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Am J Respir Crit Care Med. 2018 Aug 15;198(4):472-485. doi: 10.1164/rccm.201709-1917OC.

Positive End-Expiratory Pressure Ventilation Induces Longitudinal Atrophy in Diaphragm Fibers.

Author information

1
1 Cellular and Molecular Medicine, University of Arizona, Tucson, Arizona.
2
2 Department of Physiology.
3
3 Department of Intensive Care, Medisch Spectrum Twente, Enschede, the Netherlands; and.
4
4 Department of Intensive Care.
5
5 Department of Critical Care Medicine, Beijing Tiantan Hospital, Capital Medical University, Beijing, PR China.
6
6 Department of Anesthesiology, and.
7
7 Department of Cardiothoracic Surgery, Vrije Universiteit Medical Center, Amsterdam, the Netherlands.

Abstract

RATIONALE:

Diaphragm weakness in critically ill patients prolongs ventilator dependency and duration of hospital stay and increases mortality and healthcare costs. The mechanisms underlying diaphragm weakness include cross-sectional fiber atrophy and contractile protein dysfunction, but whether additional mechanisms are at play is unknown.

OBJECTIVES:

To test the hypothesis that mechanical ventilation with positive end-expiratory pressure (PEEP) induces longitudinal atrophy by displacing the diaphragm in the caudal direction and reducing the length of fibers.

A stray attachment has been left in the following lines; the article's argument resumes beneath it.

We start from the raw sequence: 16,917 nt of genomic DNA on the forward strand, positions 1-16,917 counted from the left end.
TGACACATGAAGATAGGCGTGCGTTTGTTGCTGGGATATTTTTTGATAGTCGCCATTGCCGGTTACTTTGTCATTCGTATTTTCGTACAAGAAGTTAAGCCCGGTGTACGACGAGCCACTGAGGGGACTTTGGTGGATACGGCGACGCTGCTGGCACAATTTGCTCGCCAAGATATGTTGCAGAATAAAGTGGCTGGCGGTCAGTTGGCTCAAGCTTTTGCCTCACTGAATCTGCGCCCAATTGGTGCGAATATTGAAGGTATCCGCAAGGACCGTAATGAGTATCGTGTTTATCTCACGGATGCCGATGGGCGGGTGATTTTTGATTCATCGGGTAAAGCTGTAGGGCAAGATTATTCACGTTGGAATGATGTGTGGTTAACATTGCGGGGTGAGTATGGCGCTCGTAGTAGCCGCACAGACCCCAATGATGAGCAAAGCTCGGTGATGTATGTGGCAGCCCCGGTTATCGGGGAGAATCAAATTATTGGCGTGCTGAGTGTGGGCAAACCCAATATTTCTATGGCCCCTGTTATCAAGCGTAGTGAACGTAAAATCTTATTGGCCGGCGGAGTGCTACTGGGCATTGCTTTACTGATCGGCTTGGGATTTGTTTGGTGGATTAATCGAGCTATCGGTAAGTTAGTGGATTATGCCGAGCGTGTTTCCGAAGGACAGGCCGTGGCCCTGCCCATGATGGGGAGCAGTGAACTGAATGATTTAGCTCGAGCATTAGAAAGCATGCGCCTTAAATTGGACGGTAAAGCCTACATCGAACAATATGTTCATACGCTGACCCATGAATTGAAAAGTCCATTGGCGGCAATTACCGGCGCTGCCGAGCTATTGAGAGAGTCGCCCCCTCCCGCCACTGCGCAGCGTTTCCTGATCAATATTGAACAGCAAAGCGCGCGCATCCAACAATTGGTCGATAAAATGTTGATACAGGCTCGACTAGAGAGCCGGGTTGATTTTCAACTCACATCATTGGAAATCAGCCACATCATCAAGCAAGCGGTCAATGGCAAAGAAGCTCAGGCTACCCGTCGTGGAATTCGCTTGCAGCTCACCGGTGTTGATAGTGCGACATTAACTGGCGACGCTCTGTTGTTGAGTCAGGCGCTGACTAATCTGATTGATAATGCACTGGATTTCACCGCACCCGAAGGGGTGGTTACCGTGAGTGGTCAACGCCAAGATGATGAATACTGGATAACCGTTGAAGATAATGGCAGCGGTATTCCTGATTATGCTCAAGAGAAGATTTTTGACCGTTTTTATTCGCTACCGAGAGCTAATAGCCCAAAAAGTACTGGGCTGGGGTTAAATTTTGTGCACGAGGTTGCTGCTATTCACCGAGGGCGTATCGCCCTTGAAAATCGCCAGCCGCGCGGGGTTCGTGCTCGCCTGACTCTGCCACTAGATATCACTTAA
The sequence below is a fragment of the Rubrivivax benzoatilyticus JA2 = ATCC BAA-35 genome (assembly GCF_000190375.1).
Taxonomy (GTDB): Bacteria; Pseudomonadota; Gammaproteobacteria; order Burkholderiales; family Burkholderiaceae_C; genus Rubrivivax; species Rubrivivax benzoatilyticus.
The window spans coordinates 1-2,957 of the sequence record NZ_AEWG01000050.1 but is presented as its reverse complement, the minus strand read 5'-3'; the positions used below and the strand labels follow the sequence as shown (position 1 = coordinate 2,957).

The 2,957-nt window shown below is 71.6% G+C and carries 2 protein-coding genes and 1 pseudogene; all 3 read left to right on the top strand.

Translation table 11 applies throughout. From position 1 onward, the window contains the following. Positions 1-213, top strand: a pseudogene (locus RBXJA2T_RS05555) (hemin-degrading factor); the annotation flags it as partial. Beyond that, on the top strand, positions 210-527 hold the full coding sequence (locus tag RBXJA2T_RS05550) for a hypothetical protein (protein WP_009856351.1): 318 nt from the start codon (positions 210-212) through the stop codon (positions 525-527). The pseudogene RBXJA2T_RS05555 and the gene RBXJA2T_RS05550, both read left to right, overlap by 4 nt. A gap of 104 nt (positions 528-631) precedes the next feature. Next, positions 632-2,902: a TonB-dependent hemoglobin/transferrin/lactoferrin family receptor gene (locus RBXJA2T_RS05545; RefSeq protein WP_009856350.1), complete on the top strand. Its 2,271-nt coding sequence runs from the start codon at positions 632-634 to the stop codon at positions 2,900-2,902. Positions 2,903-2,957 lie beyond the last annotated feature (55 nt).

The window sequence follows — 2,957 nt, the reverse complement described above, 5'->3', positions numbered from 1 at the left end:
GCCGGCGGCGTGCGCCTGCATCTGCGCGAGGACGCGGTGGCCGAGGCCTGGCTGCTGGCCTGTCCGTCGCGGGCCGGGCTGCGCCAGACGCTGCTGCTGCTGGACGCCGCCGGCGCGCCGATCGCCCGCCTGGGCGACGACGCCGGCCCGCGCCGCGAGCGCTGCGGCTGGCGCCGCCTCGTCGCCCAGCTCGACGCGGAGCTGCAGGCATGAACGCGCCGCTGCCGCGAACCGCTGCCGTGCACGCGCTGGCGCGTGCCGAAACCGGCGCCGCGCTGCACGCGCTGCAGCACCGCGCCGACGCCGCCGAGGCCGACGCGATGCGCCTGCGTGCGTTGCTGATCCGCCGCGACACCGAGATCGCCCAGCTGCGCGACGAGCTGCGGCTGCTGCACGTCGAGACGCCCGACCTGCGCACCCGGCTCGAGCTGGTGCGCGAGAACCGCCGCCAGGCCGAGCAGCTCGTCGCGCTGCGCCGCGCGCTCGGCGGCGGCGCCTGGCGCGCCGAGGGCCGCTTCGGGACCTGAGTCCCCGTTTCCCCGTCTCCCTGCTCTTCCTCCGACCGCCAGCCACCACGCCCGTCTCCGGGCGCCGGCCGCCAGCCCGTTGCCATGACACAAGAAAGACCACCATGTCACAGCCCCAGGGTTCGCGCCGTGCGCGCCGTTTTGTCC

METHODS:

We studied structure and function of diaphragm fibers of mechanically ventilated critically ill patients and mechanically ventilated rats with normal and increased titin compliance.

MEASUREMENTS AND MAIN RESULTS:

PEEP causes a caudal movement of the diaphragm, both in critically ill patients and in rats, and this caudal movement reduces fiber length. Diaphragm fibers of 18-hour mechanically ventilated rats (PEEP of 2.5 cm H2O) adapt to the reduced length by absorbing serially linked sarcomeres, the smallest contractile units in muscle (i.e., longitudinal atrophy). Increasing the compliance of titin molecules reduces longitudinal atrophy.

CONCLUSIONS:

Mechanical ventilation with PEEP results in longitudinal atrophy of diaphragm fibers, a response that is modulated by the elasticity of the giant sarcomeric protein titin. We postulate that longitudinal atrophy, in concert with the aforementioned cross-sectional atrophy, hampers spontaneous breathing trials in critically ill patients: during these efforts, end-expiratory lung volume is reduced, and the shortened diaphragm fibers are stretched to excessive sarcomere lengths. At these lengths, muscle fibers generate less force, and diaphragm weakness ensues.

KEYWORDS:

PEEP; critically ill; diaphragm; mechanical ventilation

PMID:
29578749
PMCID:
PMC6118031
[Available on 2019-08-15]
DOI:
10.1164/rccm.201709-1917OC

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